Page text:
Conflicts and Settlements in the Middle East… Tactical and Strategic

Conflicts and Settlements in the Middle East… Tactical and Strategic


The ten years from 2011 to 2021 were characterized by high rates of conflict, internal wars, and the destruction of the infrastructure of most Arab countries, starting from Tunisia all the way to Syria, passing through Libya, Egypt and Yemen. To list other confrontations, Sudan, Iraq, Algeria and Lebanon can be included. Although these years witnessed the departure of a number of Arab presidents, who were called "presidents for life", such as Zine El Abidine Ben Ali in Tunisia, Hosni Mubarak in Egypt, Ali Abdullah Saleh in Yemen, and Muammar Gaddafi in Libya, the repercussions were catastrophic for the peoples of these countries at all political, economic,social, security and military levels.

As of mid-2022, no signs of an end to the crises, wars, and conflicts in Libya, Syria, and Yemen have emerged, but they have witnessed a state of stagnation or appeasement, as local, regional, and international actors found themselves unable to achieve their political, economic, and security goals through military means. This realization led to a series of back and forth escalations which in turn triggered attempts at normalization with different goals and motives lying behind the pacification policies adopted by these parties.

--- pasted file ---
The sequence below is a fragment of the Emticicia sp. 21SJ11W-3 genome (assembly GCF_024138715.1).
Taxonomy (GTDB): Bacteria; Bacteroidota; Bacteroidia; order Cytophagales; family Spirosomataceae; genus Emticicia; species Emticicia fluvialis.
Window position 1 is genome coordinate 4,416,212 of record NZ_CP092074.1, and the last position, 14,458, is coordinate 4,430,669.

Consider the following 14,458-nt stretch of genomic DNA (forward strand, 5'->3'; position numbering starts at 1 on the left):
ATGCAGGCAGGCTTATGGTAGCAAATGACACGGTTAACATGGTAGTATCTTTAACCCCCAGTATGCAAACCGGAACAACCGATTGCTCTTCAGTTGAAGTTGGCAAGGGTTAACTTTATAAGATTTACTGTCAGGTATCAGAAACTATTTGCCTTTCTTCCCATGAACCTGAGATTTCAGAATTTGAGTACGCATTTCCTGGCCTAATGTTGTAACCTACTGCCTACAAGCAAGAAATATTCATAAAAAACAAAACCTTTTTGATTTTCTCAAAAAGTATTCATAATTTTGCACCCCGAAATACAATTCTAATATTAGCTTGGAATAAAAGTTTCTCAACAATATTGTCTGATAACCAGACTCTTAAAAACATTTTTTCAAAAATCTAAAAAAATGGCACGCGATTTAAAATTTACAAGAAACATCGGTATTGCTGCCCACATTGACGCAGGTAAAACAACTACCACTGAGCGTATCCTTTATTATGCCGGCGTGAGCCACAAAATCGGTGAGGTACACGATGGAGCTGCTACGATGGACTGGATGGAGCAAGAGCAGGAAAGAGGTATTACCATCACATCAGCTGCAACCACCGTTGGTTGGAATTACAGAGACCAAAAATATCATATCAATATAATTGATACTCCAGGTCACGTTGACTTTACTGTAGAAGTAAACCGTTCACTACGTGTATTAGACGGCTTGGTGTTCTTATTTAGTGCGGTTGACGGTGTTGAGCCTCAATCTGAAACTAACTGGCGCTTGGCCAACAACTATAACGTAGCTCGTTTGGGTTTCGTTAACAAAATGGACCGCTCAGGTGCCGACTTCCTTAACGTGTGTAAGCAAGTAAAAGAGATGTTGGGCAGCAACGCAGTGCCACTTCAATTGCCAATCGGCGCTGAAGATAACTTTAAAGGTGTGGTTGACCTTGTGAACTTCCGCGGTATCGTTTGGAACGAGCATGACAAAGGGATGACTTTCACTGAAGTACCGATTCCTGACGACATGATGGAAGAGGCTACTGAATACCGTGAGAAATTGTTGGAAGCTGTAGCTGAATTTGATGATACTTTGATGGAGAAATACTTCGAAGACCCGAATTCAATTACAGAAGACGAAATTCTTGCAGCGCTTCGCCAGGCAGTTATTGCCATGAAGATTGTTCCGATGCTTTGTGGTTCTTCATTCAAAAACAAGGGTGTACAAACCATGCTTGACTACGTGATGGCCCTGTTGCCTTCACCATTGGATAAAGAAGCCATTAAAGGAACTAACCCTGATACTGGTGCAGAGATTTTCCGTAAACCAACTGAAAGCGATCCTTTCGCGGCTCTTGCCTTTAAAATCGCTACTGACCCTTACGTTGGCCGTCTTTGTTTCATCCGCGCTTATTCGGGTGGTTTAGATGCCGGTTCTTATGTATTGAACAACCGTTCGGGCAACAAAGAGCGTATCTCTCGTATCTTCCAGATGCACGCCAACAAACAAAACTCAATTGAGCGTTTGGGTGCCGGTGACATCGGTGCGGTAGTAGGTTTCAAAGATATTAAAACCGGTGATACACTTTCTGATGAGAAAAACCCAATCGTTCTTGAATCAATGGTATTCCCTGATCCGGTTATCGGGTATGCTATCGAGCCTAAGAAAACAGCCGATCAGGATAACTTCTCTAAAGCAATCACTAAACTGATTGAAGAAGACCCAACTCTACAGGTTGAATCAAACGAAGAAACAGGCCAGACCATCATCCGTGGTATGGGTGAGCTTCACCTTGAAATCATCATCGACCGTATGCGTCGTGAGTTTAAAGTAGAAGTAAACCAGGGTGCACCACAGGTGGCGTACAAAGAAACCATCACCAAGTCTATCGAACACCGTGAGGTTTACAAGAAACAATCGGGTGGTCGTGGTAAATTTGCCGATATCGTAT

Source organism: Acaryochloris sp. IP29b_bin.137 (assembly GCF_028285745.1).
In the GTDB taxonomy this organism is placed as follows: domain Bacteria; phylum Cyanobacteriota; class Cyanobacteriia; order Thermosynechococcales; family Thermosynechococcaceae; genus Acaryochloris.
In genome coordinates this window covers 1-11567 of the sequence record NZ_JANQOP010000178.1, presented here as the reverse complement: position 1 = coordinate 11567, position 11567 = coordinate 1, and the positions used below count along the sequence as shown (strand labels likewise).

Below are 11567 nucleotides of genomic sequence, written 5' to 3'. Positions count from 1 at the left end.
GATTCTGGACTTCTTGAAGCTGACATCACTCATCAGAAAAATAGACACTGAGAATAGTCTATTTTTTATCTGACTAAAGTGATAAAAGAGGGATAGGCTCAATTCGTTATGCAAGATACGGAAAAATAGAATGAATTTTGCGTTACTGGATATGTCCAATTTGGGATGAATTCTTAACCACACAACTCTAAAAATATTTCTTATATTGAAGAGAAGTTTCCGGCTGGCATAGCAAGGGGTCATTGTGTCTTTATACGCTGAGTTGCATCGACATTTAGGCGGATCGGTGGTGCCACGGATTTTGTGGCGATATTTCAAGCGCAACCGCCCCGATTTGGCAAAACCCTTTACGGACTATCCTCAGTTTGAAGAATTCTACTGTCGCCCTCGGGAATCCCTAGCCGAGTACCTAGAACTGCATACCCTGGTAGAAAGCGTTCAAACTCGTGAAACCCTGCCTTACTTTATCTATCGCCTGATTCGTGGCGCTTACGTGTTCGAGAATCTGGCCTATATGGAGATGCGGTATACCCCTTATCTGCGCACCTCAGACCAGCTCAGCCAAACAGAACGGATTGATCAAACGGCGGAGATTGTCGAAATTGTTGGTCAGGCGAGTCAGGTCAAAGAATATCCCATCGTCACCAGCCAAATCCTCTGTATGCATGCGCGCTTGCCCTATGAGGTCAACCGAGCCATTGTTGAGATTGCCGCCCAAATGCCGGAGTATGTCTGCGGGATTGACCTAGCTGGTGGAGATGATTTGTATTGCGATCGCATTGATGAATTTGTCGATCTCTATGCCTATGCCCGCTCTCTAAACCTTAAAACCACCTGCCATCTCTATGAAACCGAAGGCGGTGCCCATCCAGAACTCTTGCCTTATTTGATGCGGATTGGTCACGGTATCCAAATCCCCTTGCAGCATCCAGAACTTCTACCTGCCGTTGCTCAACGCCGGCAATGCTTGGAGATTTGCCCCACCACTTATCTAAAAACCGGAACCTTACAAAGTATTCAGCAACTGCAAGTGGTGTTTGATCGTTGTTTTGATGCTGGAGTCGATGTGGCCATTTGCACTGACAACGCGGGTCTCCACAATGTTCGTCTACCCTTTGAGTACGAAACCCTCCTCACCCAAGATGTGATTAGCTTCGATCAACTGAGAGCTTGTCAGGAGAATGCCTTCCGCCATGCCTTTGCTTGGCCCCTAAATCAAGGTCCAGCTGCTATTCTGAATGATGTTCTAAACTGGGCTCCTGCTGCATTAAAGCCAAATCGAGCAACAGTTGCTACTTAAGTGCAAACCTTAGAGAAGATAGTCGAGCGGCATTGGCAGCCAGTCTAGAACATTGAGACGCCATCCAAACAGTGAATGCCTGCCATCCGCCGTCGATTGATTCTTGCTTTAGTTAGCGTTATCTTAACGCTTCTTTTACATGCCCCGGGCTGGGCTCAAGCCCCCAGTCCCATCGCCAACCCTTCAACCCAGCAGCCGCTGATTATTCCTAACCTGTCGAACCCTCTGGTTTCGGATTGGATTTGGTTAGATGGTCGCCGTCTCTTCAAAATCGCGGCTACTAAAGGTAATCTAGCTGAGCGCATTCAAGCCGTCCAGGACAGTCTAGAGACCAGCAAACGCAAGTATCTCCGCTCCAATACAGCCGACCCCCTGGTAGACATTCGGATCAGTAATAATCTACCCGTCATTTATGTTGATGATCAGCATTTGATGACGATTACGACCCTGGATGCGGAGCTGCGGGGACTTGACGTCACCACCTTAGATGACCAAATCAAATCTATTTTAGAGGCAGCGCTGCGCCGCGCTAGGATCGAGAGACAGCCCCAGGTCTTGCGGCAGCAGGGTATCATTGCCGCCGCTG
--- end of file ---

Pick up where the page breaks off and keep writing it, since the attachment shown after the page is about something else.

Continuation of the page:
There are a number of factors and considerations that could hinder efforts to transform the state of de-escalation and temporary calm in some conflict areas into comprehensive settlements in Iraq, Syria, Libya, Yemen, Sudan and Lebanon, as well as in Egypt. At a distance from these countries; however, there are factors that contribute to this situation: first; the escalation of sectarianism in the region, which supports and feeds many of the conflicts within it, second; the degree to which many of these conflicts have led to internal, regional, and international political, economic, social, and security divisions, whose challenges are difficult to overcome during the next five years, at the very least. .

Indeed, there are many doubts surrounding the measures of normalization and pacification taking place in the countries of the region, and many analysts deal with these measures as tactical rather than strategic shifts to bypass critical stages in the march of some political systems, such as the organization of the 2022 FIFA World Cup, for the State of Qatar, crossing the 2023 elections with regard to the regime of Turkish President Recep Tayyip Erdogan, tolerating the Biden administration with regard to the Emirati and Saudi regimes, and mobilizing capabilities to strengthen efforts in confronting the Russian Federation and the People's Republic of China with regard to the United States of America.

Here, there are many central questions related to these considerations, such as: the nature of Qatari policies after the World Cup, Turkish policies after the elections, Saudi and Emirati policies in the event of Trump's return, as well as the nature of American policies in the region in the post-Ukrainian war?

In this context, it can be said that the Middle East region is witnessing a compulsory pacification process, whose tools and measures were imposed by the United States of America after Biden arrived and assumed power in January 2021; especially, his mobilising efforts to contain Russia and China, and the presence of different goals, interests and motives of the regional parties in their transformations. These developments, however, remain procedural, rather than strategic, in light of the persistence of the factors of conflict and tension that were established by the post-2011 crises and conflicts.